You’ve just purchased your first 12-string guitar. So naturally, you can’t wait to sit down and play it, but you have one problem: How do you tune a 12-string guitar? After all, you are used to tuning a six-string, and now you have six more strings to tune, and they need to be tuned to other octaves. It can seem overwhelming for someone who has never owned a 12-string before.
Believe it or not, it isn’t all that difficult to tune a 12-string guitar. In fact, once you know what you are doing, it is just as easy as tuning a traditional six-string guitar. Today, we will give you the basics on how to tune a 12-string guitar. Let’s get started.
First, the Basics
12 Strings Instead of 6
The most significant difference between a 12-string and a six-string guitar is twice as many strings on the 12-string. But, instead of looking at it this way, try looking at it as having six sets of two strings.
Each set of two strings is the same note, but each of those notes is an octave apart, except for the two top strings (more on this later). So, you have six pairs of strings, with each string in a pair complementing the other string.
The strings are laid out in the same manner as those on a regular six-string guitar. The bottom string is the one closest to you, and the top string, which is the highest-pitched string, is farthest away from you.
Something else you will notice is that four of the pairs have different string thicknesses for each pair; the other two pairs have strings that are the exact same thickness. This is something we will discuss later on in this article.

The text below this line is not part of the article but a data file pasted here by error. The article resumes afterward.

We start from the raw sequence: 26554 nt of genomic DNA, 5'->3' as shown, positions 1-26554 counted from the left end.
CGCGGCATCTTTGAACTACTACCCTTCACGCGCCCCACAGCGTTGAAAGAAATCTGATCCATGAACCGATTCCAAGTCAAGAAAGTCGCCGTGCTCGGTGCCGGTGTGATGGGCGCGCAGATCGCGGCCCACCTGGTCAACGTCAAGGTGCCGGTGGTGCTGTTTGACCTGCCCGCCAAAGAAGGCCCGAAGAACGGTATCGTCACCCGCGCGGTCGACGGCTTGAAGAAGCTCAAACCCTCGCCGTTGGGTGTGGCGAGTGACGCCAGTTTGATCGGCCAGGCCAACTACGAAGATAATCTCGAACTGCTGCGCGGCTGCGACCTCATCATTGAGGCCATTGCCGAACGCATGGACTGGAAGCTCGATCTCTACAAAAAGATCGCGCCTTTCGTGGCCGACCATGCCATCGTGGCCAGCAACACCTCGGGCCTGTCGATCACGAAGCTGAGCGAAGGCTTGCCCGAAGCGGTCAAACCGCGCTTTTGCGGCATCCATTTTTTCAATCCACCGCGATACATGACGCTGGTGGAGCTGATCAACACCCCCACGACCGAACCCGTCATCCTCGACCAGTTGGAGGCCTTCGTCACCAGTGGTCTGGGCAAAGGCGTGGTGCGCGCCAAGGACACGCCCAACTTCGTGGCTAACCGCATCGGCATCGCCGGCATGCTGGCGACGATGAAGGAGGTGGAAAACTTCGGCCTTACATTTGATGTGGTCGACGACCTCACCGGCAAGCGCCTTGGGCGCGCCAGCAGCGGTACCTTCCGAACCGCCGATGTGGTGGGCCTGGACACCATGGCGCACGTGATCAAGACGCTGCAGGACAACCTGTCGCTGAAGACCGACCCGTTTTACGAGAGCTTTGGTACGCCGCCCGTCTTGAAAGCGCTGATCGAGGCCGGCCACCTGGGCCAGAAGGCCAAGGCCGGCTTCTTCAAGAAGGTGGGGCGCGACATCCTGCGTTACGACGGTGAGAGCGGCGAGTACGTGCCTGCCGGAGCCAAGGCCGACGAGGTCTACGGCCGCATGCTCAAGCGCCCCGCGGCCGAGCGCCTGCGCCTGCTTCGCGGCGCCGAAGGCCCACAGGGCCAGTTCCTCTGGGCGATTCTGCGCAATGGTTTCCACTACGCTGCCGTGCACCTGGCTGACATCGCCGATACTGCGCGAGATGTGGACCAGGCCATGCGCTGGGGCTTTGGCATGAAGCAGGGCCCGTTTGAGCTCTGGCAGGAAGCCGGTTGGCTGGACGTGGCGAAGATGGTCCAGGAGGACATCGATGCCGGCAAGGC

Machine Head Layout
Next, we will look at the machine heads or tuning pegs. These are located on the head of the guitar, and there are six machine heads on each side. Therefore, you should familiarize yourself with the layout of the machine heads.
If you are a right-handed player, you will be holding the guitar with the neck in your left hand. Look at the guitar head. The machine head that is located nearest you, on the left side, is the one you will use to tune the bottom string. The next machine head is for the next string, and so on, and so on.
Now, look at the right side of the head. Again, the bottom machine head will tune the top string. Now, move down the head, and you will see that the machine heads coordinate with the other strings in the same way they did for the bottom strings. The only difference is that the strings go in the opposite direction – down instead of up.
When it comes to tuning any guitar, you have a few options. You can adjust it by ear, but unless you have perfect pitch, chances are you will never get your guitar perfectly tuned. Most guitar players prefer using a chromatic tuner or tuning apps.
Whether you prefer to use an app in the long run, it is always a good idea for any guitar player to have at least one chromatic tuner. But, again, this is an inexpensive investment. In fact, you can get some decent chromatic tuners for under $20 at any music store or online at a music store website or even Amazon or eBay.
If you haven’t already purchased your 12-string guitar, you may want to consider buying an electric acoustic. This is basically an acoustic guitar with pickups.
In addition, it also has another excellent feature: a built-in chromatic tuner and equalizer (yes, you can use this without having to plug the guitar into an amplifier). This can come in pretty handy, especially if you tend to misplace small items such as a guitar tuner. If you are using a basic acoustic 12-string guitar, you will need to get the type of tuner that will clip onto the guitar’s head.